|From 1st April 2002, Drainage and Waste
Disposal Approved Document H of the Building Regulations came into force.
Section H3 relates to Rainwater Drainage.
|The regulations give detailed advice on rainfall rates, gutter and
outlet sizes for half round eaves gutters. For other types of gutters the
regulations recommend that the design be carried out in accordance with BS
EN 12056-3:2000 Gravity drainage systems inside buildings - Part 3: Roof
drainage layout and calculation. This standard replaces BS6367:1983 Code
of practice for drainage of roofs and paved areas.
Design Rainfall Rates
|BS6367 gave rainfall rates in mm/hr whereas the
new standard gives design rainfall rates in l/s per mē, to convert to
mm/hr multiply by 3600.
|Eaves Gutters and Flat Roofs
The main change in BS EN 12056-3 from the previous standard is the design
rainfall rate, whereas previously a design rainfall rate of 75mm per hour
was used for eaves gutters and flat roofs, now the standard recommends a
rainfall intensity for a 2 min duration storm event with a return period
of 1 year as the basis of design.
|Depending whereabouts in the country you are,
the rate will vary from 0.01 l/s per mē (35mm per hour) to 0.022 l/s per
mē (80mm per hour)
|Valley and Parapet and Boundary Wall
Generally two categories of design rate should be considered depending on
the return period required:
|1.5 x Building design life
4.5 x Building design life
|For a building of say a design life of 30
years, this would give a return period of 45 years and 135 years
respectively. The standard gives rainfall intensity maps for differing
return periods 5, 50 and 500 years.
|I would suggest that in the absence of more
detailed information that for normal risk building use the return period
50-year map and for high risk building e.g. museums use the return period
|Based on the a rainfall intensity map for a 2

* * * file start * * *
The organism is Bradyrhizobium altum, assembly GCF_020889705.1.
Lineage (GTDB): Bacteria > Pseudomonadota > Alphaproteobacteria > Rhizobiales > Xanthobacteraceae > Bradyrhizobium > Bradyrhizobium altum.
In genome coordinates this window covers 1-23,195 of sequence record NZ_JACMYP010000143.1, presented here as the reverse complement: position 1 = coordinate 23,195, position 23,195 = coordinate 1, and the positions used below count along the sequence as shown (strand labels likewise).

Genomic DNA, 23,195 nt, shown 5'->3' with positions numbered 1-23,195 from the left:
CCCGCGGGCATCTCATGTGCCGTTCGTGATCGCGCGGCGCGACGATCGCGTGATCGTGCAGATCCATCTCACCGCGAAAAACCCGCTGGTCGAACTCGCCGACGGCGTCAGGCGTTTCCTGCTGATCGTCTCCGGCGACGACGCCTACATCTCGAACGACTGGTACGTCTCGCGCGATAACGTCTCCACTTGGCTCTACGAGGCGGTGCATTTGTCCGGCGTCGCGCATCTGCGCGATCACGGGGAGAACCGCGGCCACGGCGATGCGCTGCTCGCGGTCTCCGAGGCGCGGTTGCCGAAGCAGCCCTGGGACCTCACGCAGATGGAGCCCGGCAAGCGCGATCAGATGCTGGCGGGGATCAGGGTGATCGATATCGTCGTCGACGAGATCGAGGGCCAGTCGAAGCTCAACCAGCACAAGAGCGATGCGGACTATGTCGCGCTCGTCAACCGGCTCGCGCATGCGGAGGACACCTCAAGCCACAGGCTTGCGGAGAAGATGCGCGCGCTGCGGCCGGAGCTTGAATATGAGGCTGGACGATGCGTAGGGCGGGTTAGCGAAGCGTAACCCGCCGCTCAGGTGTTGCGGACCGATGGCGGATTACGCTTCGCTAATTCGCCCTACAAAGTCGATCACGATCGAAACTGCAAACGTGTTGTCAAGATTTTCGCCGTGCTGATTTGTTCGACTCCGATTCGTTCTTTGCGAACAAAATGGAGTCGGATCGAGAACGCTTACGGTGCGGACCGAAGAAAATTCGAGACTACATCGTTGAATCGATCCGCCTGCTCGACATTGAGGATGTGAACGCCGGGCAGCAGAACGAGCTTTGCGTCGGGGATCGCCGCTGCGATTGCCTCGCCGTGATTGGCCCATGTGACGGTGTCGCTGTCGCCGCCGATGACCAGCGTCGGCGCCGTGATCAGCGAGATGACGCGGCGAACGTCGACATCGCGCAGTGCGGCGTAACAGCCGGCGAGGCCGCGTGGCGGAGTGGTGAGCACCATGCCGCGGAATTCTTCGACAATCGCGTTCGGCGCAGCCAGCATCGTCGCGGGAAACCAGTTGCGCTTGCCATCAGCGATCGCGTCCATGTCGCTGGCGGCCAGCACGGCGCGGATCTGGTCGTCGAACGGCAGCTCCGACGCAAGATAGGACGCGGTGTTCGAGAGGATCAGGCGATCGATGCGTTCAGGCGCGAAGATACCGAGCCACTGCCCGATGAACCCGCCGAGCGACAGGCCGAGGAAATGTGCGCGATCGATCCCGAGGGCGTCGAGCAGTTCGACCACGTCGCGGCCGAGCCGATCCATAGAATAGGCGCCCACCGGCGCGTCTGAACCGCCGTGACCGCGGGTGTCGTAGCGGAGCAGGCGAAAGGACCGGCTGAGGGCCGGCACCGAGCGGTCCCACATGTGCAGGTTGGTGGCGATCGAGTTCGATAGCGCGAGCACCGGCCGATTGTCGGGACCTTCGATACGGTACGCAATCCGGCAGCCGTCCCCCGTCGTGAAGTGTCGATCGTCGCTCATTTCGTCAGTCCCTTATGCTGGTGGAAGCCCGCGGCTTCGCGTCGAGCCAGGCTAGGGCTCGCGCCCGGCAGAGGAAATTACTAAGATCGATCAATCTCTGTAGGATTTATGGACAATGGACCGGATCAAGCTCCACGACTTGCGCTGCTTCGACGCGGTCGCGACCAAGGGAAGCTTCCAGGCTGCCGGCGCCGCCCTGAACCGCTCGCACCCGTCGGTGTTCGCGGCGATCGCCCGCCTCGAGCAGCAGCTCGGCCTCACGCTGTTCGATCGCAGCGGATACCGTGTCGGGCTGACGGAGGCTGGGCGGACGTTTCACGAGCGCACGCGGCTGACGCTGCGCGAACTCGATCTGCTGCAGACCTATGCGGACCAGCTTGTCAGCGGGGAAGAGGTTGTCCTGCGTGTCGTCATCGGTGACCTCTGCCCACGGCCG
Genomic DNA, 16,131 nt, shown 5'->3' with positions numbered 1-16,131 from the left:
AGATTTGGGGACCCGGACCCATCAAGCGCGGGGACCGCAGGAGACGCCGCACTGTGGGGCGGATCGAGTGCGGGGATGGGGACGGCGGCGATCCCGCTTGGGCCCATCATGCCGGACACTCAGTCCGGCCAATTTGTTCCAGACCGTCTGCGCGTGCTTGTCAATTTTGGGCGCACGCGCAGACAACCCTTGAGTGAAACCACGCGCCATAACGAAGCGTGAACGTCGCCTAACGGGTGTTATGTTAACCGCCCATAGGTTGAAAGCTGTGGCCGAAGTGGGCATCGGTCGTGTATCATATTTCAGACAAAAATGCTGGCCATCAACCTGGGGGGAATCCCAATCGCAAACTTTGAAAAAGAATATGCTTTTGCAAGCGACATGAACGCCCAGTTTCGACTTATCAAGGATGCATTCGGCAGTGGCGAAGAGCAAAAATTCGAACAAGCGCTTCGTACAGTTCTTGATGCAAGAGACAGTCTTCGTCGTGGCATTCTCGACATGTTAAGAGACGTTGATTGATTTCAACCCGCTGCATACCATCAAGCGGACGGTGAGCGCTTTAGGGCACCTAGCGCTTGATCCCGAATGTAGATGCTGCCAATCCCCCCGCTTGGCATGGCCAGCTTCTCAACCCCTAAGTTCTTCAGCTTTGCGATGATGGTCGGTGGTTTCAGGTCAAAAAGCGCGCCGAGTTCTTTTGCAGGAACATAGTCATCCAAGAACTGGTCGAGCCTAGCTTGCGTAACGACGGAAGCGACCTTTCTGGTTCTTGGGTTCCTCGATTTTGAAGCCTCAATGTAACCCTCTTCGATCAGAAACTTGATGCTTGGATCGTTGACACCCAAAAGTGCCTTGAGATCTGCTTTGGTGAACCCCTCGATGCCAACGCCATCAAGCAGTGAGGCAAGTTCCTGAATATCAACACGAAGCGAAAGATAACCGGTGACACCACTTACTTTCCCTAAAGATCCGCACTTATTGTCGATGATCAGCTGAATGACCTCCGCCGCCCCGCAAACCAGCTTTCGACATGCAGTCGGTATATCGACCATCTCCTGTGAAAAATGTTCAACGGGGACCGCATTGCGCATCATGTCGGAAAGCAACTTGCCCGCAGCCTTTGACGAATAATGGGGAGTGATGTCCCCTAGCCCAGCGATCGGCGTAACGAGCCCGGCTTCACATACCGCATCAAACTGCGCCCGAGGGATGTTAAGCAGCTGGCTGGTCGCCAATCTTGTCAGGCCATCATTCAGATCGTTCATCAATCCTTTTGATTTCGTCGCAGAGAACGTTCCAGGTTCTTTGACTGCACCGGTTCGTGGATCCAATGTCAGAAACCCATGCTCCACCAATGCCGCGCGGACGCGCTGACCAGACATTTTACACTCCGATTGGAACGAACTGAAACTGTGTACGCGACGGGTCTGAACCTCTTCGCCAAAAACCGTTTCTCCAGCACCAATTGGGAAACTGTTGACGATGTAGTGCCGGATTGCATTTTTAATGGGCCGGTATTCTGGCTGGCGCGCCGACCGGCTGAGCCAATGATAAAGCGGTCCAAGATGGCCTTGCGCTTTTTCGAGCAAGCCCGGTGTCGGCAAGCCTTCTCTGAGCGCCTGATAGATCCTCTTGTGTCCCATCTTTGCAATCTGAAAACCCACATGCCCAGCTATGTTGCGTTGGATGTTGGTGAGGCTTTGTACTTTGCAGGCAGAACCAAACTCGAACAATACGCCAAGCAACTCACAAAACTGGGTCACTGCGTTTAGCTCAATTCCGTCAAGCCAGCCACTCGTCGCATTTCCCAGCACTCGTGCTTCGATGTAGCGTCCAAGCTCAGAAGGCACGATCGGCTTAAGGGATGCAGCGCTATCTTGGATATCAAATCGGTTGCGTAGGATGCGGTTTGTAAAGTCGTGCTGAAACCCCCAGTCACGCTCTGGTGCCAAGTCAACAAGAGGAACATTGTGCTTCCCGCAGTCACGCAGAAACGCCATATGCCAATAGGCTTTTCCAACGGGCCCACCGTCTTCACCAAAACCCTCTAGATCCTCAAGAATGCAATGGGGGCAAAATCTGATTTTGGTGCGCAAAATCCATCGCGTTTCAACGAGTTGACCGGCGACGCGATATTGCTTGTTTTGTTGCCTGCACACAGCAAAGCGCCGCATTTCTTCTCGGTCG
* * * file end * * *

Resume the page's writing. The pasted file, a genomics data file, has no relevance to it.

min duration storm event with a return period of 50 years, the rainfall
rate will vary from 0.02 l/s per mē (72mm per hour) to 0.056 l/s per mē
(201mm per hour).
|For the a rainfall intensity map for a 2 min
duration storm event with a return period of 500 years, the rate will vary
from 0.032 l/s per mē (115mm per hour) to 0.088 l/s per mē (317mm per
|Eaves gutters are defined as gutters where any
spillover will discharge outside the building, whereas with valley and
parapet gutters, any overflow will discharge inside the building.
|The width and depth of eaves gutters will
depend on the area to be drained, outlet and rainwater pipe size and
|For valley and parapet gutters it is
recommended that the gutter should be large enough to enable a person to
walk on them for maintenance and cleaning, for valley gutters the top
width should not be less than 500mm and for parapet gutters 300mm. The
depth of the gutter will again depend on the area to be drained, outlet
and rainwater pipe size and position, although I would suggest a minimum
depth of 150mm.
|The standard gives detailed advice and
calculation procedure for the design of roof drainage systems
|As a guide:
|1. Calculate the run-off for each length of
gutter for a given rainfall rate and rainwater pipe position.
2. Calculate the capacity of the gutter
3. Calculate the capacity of the outlet in the gutter
4. Calculate the capacity of the rainwater pipe
|If the capacities in steps 2, 3 and 4 are
greater than the run-off from step 1 then the system is satisfactory. Otherwise
vary the positions of the rainwater pipe, or gutter and outlet sizes until
the system is satisfactory. Often changing the outlet type from a straight
drop outlet to a tapered outlet will prove effective.
|For easy to use tables to determine gutter
sizes and outlet positions - see the